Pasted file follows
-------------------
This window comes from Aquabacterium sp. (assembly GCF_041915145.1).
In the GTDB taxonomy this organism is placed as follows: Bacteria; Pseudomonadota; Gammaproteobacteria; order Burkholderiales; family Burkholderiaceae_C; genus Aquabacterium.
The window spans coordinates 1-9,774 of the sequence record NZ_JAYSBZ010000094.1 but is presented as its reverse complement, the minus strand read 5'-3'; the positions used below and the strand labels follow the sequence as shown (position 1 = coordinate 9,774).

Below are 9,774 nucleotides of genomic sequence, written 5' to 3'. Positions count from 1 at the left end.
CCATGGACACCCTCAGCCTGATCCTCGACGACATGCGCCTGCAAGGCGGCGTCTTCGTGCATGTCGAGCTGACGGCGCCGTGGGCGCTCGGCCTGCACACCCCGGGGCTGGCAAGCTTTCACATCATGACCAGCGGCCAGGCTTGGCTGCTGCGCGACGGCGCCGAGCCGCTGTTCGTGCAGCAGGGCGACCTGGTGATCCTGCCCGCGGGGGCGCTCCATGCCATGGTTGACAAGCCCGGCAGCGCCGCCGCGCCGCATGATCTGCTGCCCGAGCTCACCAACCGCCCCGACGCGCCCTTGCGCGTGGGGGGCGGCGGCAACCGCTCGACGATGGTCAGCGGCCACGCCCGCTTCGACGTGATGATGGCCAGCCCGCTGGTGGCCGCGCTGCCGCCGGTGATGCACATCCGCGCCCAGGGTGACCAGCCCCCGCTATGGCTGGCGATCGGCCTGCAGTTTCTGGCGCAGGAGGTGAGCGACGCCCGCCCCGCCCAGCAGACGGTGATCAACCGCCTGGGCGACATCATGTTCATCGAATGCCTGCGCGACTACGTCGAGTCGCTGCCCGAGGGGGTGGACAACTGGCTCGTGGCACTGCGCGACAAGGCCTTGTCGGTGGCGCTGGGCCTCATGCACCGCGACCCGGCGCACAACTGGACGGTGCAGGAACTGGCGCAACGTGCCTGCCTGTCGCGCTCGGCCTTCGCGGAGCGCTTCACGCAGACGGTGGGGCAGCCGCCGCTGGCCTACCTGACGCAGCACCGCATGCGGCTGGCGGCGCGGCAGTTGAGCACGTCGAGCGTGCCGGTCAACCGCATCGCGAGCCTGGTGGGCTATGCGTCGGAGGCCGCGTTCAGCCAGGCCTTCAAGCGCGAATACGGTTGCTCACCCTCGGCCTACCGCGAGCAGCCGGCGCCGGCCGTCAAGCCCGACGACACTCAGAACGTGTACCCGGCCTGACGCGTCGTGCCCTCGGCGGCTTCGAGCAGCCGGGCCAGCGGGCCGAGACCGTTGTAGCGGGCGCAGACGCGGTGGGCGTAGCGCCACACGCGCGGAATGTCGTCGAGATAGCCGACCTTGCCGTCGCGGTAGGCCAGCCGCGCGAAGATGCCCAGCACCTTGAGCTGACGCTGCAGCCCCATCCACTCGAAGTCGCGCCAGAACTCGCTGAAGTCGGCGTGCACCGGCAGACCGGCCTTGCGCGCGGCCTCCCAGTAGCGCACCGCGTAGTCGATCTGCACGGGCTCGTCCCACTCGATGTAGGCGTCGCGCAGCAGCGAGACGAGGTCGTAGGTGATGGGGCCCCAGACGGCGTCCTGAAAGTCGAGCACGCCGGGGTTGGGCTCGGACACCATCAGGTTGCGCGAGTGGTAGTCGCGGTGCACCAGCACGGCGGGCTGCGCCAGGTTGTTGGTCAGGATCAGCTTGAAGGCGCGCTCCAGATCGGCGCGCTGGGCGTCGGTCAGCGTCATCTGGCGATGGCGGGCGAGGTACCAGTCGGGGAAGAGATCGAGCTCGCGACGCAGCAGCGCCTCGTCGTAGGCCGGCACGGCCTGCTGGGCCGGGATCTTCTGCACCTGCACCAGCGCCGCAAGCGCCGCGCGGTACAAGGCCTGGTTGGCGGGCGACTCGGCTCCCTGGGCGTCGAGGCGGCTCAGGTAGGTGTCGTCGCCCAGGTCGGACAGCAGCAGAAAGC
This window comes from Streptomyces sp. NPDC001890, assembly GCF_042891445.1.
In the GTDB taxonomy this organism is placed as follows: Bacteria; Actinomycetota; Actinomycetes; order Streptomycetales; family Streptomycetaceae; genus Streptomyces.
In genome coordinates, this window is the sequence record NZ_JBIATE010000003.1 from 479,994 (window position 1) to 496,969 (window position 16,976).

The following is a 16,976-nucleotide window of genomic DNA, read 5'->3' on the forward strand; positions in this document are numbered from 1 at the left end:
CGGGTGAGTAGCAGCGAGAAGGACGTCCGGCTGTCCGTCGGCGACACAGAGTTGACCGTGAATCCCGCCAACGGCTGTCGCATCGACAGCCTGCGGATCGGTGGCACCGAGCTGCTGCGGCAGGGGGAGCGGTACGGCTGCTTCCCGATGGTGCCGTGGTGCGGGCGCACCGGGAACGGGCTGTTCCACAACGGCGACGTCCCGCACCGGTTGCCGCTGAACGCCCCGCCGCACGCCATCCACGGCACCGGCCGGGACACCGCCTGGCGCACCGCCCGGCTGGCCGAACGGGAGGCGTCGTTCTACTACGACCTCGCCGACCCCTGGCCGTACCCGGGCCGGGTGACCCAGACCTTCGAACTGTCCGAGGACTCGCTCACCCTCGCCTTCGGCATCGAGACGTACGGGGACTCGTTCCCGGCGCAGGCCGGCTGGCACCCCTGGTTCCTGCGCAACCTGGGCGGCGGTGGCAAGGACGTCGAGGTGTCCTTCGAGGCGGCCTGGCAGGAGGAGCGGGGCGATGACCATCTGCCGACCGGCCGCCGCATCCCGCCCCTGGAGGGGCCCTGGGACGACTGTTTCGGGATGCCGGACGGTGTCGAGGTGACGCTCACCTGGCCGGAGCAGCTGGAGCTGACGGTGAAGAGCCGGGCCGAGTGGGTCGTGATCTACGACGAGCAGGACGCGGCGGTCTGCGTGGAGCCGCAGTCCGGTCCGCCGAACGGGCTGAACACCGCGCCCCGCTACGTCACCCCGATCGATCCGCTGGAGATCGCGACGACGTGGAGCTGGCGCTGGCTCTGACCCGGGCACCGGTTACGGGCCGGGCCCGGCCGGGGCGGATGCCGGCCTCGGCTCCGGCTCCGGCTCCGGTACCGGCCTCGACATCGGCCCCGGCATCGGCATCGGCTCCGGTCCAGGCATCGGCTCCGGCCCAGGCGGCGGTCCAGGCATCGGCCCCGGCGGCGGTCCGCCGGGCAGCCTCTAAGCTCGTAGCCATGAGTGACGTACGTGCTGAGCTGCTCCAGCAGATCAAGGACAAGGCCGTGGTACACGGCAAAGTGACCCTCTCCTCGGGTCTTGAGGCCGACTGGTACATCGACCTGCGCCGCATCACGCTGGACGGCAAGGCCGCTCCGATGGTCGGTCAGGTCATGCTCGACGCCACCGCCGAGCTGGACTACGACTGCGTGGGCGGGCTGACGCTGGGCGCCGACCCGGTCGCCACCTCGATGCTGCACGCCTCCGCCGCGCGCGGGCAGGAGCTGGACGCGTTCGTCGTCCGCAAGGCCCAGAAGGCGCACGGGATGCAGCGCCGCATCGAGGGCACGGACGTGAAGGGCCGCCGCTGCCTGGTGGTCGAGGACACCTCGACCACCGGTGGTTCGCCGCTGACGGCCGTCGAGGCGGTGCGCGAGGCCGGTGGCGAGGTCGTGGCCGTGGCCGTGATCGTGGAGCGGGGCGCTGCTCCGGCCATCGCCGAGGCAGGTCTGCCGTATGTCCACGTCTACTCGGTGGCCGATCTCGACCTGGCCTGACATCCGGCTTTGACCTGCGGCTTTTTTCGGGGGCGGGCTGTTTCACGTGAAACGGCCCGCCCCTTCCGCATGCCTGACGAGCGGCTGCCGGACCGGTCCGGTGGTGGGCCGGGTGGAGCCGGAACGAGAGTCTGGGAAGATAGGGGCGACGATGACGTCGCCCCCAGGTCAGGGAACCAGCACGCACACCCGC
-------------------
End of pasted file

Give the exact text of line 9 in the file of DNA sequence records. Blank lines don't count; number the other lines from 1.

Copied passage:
The following is a 16,976-nucleotide window of genomic DNA, read 5'->3' on the forward strand; positions in this document are numbered from 1 at the left end: